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Gianna Ross

Ethnicity:

Biracial (Italian, Black)

Current position: 

Learning and Engagement Specialist, Outreach

Current facility:

Philadelphia Zoo

Year zoo career began:

2015

Gianna Ross is a learning and engagement specialist at the Philadelphia Zoo where her primary responsibility is to create educational outreach programs for all types of people from all over! These programs focus on reconnecting people with wildlife by presenting wildlife through the zoo’s education animal ambassadors. Typically, Gianna spends her time training and maintaining their ambassador animals’ behaviors. She also trains others in the education department to cue the behaviors and coach them in different teaching techniques since every animal, human and non-human, learns differently. Gianna also provides programming to schools and guests by utilizing their ambassador animals on site, off site, and virtually.

Gianna grew up in Philadelphia and was obsessed with animals from an early age. She begged to have pets and eventually had hamsters, gerbils, fish, and a dog. In high school she focused on human anatomy and art with a goal of becoming a scientific illustrator. Gianna went to college for fine art and earned a Bachelor’s in Anthropology with a minor in Art History from Temple University. While in her senior year, Gianna interned at the Philadelphia Zoo for six months following a suggestion from a friend. After graduating, she began working part time in the education department at the zoo while also interning at the Academy of Natural Sciences in Philadelphia with their education collection of animals. Gianna also earned a master’s degree in Museum Studies from Johns Hopkins University at this time. In 2017 Gianna began her current position at the zoo while also continuing her part time work at the Academy of Natural Sciences.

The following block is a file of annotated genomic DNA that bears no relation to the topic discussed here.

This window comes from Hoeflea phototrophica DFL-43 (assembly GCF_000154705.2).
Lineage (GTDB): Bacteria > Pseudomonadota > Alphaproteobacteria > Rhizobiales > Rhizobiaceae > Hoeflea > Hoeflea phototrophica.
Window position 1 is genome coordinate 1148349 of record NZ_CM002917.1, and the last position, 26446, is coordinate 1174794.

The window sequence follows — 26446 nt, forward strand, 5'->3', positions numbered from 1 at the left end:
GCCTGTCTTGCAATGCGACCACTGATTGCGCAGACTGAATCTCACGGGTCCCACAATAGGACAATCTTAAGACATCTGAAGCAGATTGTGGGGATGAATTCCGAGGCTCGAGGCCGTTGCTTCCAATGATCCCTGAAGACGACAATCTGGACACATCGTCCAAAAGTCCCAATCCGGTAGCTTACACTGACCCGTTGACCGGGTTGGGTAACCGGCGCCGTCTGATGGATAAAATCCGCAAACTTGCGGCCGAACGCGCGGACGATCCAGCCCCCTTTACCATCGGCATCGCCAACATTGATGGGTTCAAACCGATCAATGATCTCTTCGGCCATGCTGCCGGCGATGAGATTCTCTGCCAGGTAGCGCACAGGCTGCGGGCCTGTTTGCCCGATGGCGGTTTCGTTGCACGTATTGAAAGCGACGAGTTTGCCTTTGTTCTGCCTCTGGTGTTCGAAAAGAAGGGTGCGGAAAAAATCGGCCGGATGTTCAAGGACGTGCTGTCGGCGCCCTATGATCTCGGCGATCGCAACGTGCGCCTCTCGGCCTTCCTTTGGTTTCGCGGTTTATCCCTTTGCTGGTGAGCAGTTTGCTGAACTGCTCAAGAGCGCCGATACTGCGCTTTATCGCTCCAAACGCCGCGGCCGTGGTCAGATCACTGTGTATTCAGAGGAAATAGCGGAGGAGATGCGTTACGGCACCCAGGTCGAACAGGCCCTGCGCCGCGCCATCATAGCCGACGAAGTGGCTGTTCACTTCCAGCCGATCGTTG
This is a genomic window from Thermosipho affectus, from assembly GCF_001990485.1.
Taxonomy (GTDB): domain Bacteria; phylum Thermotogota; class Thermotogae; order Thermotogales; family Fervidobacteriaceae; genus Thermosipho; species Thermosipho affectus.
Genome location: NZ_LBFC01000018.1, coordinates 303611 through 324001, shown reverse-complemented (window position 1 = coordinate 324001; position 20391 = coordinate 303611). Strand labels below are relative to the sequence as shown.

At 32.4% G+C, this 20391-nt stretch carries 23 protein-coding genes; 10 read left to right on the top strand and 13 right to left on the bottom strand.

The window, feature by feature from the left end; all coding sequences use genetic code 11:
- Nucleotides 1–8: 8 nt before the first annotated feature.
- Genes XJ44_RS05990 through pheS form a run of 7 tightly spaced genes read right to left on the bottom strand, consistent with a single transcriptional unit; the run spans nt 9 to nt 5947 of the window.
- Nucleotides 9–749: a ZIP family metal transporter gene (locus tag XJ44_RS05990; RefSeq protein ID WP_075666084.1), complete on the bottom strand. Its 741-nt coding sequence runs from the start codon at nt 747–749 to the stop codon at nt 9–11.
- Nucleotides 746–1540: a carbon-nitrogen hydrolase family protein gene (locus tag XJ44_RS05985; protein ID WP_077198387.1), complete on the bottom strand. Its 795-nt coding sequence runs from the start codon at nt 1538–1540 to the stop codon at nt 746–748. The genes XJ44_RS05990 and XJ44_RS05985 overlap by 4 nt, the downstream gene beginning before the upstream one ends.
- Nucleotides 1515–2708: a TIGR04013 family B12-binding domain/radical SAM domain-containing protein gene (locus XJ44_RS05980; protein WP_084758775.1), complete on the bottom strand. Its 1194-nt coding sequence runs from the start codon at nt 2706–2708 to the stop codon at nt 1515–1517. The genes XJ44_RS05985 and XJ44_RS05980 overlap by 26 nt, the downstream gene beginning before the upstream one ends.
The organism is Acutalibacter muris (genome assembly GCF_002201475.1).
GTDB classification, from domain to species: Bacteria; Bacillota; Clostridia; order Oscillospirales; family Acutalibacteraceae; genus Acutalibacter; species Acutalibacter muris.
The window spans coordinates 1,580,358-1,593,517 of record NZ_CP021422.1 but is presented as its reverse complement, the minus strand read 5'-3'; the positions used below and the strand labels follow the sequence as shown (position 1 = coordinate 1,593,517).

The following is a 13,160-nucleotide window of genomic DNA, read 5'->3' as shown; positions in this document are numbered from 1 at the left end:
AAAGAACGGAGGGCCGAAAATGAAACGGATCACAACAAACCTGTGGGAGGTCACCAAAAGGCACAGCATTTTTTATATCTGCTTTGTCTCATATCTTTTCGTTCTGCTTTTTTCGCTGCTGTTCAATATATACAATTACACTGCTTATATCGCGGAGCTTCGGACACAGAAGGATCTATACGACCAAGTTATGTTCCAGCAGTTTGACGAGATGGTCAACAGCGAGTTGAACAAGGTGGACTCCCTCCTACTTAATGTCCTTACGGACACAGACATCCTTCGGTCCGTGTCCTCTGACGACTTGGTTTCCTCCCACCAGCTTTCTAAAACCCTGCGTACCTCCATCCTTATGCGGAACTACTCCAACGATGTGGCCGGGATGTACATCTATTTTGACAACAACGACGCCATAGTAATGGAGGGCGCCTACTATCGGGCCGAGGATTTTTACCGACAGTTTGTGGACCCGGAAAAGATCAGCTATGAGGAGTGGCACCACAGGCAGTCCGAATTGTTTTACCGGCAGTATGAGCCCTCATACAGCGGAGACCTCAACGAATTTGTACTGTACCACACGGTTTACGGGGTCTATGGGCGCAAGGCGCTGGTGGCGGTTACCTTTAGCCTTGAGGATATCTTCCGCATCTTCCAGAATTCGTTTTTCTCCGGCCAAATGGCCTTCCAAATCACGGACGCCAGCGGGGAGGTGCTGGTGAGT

Gianna’s favorite part of her job is building relationships with the animals she works with and getting to meet other people with unique, interesting stories and backgrounds. Her job surprisingly includes a lot of paperwork! Her advice to aspiring zoo educators is to not be afraid to be the only person like you in the field. Gianna didn’t have any role models that looked like her, and so she never thought her current position was an option. She pushed past the doubt to get to her current position and is happy now to see others like her in the field.